True charcuterie plates are comprised of nothing but meat, but the name has come to include full appetizer arrays. Since the meat is going to be salty, you generally want to stick to more mild or moderate cheeses like mascarpone, lest you overwhelm the taste buds. Again, it’s all about balance, so if you have some meats that are supremely dowdy, have some sharp cheeses to help bring them to life. Mix up the creamy ricotta with the moldy gorgonzola with the brash colby, but intend each cheese to pair with a particular meat, even if your guests ignore that particular match. Also think about sweet cheeses, such as Dubliner, to help tilt the scales.

Learn More: Most Delicious Types of Cheese

Fruits and Vegetables


Acidic is usually the way to go when you’re talking about the edible garnishes of a charcuterie platter, because acidic foods help cleanse the palate and counteract salt, allowing the next bite to be untainted by those that came before. Grapes and olives go best here, but don’t be afraid of mandarin oranges, blueberries, or mangoes.

You can also go with watery vegetables for more texture. Celery or dried tomatoes can add a nice texture breakup that washes away any biting mouthfuls. A light salad with some feta can also be helpful for keeping the decadent feel to a minimum.



Bread is usually one of the major failings of a charcuterie plate because people tend to offer large baguettes that guests will gorge themselves on, leaving no space for the main course. That’s fine if that’s how you want to do it, but be aware that your breads should bring extra texture if not necessarily much more flavor to your platter. Multi-grain crackers, unsalted bread chips, some warm, soft rolls, and maybe a sourdough or a rye are all welcome additions, both visually and on the tongue.

Read More: 30 Types of Bread



You need to have a shock of sweetness on a charcuterie board, lest the glut of meat and cheese overwhelm your guests. Fruits can help with this, but are meant to help subtract flavors, rather than adding much of their own. When sugar is the requirement, go for jams, jellies, spreads, and preserves that have a balance of tart and those that are pure sugar. Strawberry or currant are good examples of a sweet-sweet taste, with cranberries and raspberries charging forth to cover the more tart-sweet arenas.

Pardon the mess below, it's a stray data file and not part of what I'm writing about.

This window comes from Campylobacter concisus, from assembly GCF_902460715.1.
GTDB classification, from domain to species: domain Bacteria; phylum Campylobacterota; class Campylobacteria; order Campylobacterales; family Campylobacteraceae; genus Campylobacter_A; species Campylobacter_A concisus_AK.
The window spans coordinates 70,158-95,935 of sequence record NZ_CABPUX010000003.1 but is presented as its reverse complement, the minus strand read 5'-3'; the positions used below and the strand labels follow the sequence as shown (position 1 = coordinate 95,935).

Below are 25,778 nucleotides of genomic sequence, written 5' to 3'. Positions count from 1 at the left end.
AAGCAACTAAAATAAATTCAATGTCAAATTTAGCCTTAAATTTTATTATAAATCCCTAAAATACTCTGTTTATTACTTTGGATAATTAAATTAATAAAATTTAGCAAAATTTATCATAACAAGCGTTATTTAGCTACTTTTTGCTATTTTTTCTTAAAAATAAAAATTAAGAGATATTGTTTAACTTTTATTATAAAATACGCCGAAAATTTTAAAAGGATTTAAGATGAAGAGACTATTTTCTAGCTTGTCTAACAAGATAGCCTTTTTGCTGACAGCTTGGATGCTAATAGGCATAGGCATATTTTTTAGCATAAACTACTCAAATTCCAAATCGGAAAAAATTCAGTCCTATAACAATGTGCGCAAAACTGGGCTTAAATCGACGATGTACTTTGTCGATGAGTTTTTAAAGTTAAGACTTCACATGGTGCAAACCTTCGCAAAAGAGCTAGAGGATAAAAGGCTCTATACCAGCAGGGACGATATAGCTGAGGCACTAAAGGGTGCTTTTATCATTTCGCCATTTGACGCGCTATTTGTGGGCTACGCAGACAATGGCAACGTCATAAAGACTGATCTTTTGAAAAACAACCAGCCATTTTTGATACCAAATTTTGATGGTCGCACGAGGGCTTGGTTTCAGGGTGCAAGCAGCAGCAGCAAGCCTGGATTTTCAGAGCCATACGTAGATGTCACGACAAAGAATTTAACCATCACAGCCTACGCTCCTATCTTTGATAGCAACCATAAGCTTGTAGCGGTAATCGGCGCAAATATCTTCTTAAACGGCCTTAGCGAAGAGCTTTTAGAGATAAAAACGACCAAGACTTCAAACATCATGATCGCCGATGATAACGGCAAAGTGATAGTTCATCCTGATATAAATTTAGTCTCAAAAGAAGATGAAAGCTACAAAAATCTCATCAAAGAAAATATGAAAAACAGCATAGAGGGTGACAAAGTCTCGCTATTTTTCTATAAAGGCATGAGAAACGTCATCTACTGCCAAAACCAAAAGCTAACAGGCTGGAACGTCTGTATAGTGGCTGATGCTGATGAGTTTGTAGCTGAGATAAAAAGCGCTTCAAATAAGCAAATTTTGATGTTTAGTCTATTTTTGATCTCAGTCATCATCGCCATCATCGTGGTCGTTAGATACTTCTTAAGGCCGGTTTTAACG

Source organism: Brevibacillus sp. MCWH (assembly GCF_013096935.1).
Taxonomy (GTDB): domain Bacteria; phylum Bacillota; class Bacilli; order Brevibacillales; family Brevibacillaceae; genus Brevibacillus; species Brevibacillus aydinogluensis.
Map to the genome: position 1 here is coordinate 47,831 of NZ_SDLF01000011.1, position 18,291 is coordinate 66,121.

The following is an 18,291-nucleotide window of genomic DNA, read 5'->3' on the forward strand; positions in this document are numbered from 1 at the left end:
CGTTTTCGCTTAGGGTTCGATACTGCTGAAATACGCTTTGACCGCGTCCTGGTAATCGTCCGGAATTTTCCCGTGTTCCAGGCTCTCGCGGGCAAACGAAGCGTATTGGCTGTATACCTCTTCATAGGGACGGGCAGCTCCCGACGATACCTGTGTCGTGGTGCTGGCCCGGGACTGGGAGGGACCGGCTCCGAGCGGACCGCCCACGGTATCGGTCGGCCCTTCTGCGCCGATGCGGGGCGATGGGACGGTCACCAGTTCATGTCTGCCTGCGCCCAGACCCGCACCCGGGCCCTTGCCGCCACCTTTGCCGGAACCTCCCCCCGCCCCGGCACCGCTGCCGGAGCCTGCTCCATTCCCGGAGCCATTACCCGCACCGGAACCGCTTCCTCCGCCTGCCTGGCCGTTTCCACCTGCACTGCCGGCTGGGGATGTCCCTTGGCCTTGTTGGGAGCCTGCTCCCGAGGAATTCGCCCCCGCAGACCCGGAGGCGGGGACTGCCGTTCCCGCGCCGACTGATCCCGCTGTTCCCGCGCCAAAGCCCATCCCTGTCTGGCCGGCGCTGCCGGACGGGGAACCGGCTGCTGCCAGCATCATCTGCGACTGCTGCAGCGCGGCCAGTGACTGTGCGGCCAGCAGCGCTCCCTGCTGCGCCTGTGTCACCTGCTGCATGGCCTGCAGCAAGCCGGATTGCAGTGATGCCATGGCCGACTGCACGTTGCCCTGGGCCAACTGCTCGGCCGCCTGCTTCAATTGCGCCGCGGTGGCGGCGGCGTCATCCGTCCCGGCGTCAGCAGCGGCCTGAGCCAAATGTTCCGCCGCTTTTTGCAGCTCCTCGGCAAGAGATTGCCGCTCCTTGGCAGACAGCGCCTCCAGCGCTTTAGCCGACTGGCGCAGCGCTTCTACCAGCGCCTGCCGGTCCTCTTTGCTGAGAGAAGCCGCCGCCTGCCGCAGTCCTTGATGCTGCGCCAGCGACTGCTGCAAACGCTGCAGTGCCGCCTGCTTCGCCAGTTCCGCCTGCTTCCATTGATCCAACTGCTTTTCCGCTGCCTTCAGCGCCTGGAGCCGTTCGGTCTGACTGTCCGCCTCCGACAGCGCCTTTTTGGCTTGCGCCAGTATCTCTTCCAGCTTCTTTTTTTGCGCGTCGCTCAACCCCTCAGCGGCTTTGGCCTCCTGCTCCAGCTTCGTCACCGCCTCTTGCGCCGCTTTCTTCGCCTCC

Pâté, Liverwurst, and Other Spreads


Never unwelcome on a platter is an arrangement of spreads. These should generally be an afterthought, as few people want to gorge on pâté, since it’s traditionally fatty and heavy. They should be the satellite moons that orbit around the meat, cheese, bread, and fruits or vegetables.



There’s a reason that restaurants work to make your food look good, because our brain will tell us something tastes better if we expect it to. The best plate in the world can be taken down a few notches should your presentation suffer. Lay things out in a way that is appealing and showcases the different meat cuts and cheese blocks in three-dimensions. Every moment you spend getting things looking good is going to pay off in how exquisite people believe it will taste. Each plate should have a unique and delightful topography that begs viewers to take just one more bite.